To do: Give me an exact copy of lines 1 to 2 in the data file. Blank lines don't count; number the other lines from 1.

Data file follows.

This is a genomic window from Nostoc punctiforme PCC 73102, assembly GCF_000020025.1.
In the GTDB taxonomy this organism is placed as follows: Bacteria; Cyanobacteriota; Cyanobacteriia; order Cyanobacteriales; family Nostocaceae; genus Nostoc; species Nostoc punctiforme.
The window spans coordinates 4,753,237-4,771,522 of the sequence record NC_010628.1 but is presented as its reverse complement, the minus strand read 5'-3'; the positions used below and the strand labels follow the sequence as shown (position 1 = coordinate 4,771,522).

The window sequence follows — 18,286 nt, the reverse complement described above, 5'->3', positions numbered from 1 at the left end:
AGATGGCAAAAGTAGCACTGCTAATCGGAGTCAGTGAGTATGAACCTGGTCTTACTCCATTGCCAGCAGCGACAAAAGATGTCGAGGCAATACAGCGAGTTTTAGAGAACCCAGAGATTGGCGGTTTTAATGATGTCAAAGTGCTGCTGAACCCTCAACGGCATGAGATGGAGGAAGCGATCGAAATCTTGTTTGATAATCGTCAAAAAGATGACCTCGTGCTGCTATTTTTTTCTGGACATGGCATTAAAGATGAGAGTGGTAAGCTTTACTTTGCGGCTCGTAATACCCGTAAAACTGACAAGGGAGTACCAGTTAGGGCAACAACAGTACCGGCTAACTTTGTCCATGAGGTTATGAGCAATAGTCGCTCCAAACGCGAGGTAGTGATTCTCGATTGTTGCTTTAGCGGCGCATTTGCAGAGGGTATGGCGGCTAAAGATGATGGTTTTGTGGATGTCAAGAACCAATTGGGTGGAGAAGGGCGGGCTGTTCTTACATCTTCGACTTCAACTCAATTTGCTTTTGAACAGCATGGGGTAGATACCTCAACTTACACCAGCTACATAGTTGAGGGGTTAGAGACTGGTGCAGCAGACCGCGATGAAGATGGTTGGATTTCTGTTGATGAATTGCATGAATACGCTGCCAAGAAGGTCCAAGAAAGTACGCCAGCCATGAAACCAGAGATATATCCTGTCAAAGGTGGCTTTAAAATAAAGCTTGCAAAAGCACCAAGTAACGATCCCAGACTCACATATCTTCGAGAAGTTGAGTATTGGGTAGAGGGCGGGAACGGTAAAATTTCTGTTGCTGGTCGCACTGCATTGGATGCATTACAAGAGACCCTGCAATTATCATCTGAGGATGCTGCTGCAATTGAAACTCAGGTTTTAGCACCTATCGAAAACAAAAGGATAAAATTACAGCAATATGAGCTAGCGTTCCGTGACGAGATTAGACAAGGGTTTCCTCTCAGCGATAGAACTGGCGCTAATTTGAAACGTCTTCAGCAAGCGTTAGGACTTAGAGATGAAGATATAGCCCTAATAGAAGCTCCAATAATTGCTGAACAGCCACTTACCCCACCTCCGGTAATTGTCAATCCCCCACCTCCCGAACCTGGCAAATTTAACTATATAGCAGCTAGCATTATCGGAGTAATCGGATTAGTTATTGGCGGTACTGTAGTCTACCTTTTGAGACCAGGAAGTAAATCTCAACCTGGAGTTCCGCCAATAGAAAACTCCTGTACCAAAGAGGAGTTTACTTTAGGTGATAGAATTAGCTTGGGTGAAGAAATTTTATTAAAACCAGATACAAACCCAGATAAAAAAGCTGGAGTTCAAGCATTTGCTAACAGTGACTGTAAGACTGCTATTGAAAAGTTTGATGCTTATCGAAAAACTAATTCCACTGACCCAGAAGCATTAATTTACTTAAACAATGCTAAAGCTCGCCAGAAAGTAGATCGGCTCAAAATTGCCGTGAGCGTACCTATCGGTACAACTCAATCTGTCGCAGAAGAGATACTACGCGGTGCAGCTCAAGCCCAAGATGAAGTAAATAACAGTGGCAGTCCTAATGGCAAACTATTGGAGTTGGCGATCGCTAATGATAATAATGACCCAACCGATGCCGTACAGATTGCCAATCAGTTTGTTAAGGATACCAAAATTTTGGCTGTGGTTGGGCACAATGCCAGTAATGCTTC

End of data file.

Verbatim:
This is a genomic window from Nostoc punctiforme PCC 73102, assembly GCF_000020025.1.
In the GTDB taxonomy this organism is placed as follows: Bacteria; Cyanobacteriota; Cyanobacteriia; order Cyanobacteriales; family Nostocaceae; genus Nostoc; species Nostoc punctiforme.